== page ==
One challenge many teams and organizations face is getting their people to use and embrace much of the amazing collaboration software and technology that is available. In working with virtual teams, we find that many people tend to fall back on email rather than shared online work spaces – or opt for traditional conference calls rather than using web meeting or conferencing services.
Find Their Comfort Zone
The biggest stumbling block is getting your team comfortable with the new software or service and truly understanding the benefits it provides.
In short, why would it make my life or job easier?
Far too few companies provide training on these technologies – so you and your colleagues are forced to figure it out as you go along or after a very brief tutorial. This sink-or-swim mentality causes many of these powerful tools to go untouched and impedes productivity.
The secret to turn this all around is simple . . . play!
The Power of Play
Play is a non-threatening way to remove stress from learning and encourage exploration of the features of new technology. Create some type of project for your team that’s fun and everyone will be excited about using the new tool.
Want your team to start using SharePoint or some other type of web-based discussion board or collaboration space? Why not setup a place where they can share recipes, bios, and information about their hobbies and families?
Want them to use WebEx or some other meeting service? Create time to have a regular virtual water cooler where they can share photos, create a Read more
I had the pleasure of joining my friends Sam Bushman and Jay Harrison, the hosts of Techwatch Radio, last Saturday on their weekly tech talk show. I’ve been a fairly regular guest on their show over the last 5 years and always enjoy the discussions we have. What I love about their show is that, much like this blog, they take a practical approach to technology and living a digital lifestyle.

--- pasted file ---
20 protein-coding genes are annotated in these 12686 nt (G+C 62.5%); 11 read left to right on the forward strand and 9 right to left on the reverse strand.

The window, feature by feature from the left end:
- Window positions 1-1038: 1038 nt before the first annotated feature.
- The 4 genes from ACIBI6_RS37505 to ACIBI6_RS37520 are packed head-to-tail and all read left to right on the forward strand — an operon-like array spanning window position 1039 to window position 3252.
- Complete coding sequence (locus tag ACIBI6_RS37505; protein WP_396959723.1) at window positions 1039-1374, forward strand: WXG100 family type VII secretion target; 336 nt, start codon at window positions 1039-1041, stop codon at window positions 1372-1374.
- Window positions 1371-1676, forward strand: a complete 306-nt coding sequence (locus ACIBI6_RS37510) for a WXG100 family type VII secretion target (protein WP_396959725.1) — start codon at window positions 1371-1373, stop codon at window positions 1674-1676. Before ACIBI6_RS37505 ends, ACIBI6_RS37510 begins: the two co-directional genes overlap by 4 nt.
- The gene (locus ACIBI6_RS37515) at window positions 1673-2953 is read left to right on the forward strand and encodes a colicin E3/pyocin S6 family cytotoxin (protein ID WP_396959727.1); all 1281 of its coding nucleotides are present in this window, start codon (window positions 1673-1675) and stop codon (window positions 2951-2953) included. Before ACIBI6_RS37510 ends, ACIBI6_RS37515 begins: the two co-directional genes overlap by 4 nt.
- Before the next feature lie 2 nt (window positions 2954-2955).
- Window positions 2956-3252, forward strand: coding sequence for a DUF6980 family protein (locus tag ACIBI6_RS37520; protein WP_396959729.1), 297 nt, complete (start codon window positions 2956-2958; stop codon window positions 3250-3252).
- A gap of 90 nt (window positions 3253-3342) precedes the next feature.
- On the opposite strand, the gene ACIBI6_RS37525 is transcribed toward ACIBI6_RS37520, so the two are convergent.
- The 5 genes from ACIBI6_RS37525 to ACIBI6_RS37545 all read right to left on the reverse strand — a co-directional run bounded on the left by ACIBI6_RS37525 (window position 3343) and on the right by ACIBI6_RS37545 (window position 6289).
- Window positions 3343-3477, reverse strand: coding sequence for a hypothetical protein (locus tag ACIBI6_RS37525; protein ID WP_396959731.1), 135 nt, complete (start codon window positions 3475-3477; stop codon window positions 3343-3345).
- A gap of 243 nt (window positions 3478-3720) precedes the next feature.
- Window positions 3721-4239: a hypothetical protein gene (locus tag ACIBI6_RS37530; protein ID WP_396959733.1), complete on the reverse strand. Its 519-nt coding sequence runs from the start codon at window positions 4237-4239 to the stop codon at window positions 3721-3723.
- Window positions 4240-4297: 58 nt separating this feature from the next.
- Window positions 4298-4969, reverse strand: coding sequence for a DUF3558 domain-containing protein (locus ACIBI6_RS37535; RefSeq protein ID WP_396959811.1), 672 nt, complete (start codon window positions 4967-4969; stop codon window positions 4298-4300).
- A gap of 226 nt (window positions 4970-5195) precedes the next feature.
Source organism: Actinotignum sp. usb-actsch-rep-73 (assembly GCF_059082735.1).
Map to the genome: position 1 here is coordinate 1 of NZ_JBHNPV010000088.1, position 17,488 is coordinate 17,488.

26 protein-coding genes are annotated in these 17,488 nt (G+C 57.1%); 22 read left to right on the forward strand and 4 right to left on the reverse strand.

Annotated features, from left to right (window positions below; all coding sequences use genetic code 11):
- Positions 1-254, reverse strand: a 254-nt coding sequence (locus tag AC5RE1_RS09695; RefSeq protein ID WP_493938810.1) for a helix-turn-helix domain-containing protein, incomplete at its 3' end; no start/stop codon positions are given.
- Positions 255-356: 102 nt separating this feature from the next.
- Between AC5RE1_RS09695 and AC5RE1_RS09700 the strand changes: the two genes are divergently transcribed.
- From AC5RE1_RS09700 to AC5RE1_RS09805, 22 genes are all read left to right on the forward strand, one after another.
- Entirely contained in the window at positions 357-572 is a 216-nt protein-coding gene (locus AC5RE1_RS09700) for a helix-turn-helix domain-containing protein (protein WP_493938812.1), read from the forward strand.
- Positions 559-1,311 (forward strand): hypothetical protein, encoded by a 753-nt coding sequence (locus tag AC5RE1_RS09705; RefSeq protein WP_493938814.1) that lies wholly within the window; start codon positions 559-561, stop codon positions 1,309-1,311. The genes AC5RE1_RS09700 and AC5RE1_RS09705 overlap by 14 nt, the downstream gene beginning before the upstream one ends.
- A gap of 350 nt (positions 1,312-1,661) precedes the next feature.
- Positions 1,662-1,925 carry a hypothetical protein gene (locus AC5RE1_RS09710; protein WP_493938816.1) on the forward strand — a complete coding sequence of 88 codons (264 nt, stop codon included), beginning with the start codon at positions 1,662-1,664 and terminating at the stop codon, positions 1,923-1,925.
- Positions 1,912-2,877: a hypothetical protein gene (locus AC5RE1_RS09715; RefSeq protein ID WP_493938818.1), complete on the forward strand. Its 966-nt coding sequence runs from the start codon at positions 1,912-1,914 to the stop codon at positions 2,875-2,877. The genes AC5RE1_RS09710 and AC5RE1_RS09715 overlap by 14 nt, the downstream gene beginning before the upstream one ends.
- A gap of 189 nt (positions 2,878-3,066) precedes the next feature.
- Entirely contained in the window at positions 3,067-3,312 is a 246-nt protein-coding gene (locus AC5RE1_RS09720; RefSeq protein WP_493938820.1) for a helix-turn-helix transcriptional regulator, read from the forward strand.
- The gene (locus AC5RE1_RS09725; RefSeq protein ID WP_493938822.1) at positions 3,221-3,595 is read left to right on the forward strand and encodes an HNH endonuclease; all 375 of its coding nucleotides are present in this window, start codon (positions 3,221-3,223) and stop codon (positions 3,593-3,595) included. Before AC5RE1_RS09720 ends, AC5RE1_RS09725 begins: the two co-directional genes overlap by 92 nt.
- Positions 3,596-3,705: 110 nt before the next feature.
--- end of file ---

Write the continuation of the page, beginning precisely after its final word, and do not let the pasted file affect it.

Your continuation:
The program consists of fast-paced news, callers, guests, and features such as the website of the week and the do’s and dont’s of tech. Sam and Jay focus on balancing technology in your life and letting hi-tech serve you, not own you! Their fun, casual way of simplifying complex issues will help the average person get up-to-speed on the tricks and tools for the times we live in.
Last week I joined them for the second half of the show and we discussed elearning, managing remote workers, the growth of telecommuting, why I’m drinking the Apple Kool-Aid (and switching to a Mac soon), cloud computing, and the shifts involved with successful distributed work. You can listen using the player below and I invite you to comment on this post and share your thoughts on these topics and our discussion.
Techwatch Radio can be heard Saturday mornings from 10-11am ET. You can listen live from anywhere online or download past shows from their RSS feed. I subscribe to their podcast and listen on my iPod Touch so I don’t miss a thing!
Post Graduate Programs in Remote and Distributed Work?
A blog visitor, Christian M., sent this question:
I’m a 27 year old business consultant in Germany. I want to write a PhD thesis about “work anywhere, anytime”. Do you know a professor at a university, business school etc. who could supervise a PhD thesis about this topic or do you have an advise for me to find one? He could be located anywhere in the world.
I hope you know somebody doing scientific research about this topic.
Thanks a lot,
My reply to Christian was as follows:
We do not personally know any one who does scientific research into remote work or global business teams, but I may be able to suggest a few places to begin your research.
I am listing below a few universities which offer graduate level programs in areas closely related to your field of interest. Unfortunately, only the first is a PhD program. I believe the other 2 are MBAs but perhaps someone there could offer insight. The final link is to a resource which lists PhD programs in information related fields.
It seems odd given the prevalence of distributed work in our world that the field is still so young and unformed as an academic discipline. I discovered much the same thing when I studied Comparative Religions. I always felt that one of the benefits of that was the diversity of faculty and departments I got to work with – I would get to study under Anthropologists, Historians, Doctors of Divinity, Sociologists, and Psychologists all in the same program, with only the subject as a unifying principle. So while the newness of telework as a subject of serious study presents some challenges, it likely also presents great opportunities and flexibility.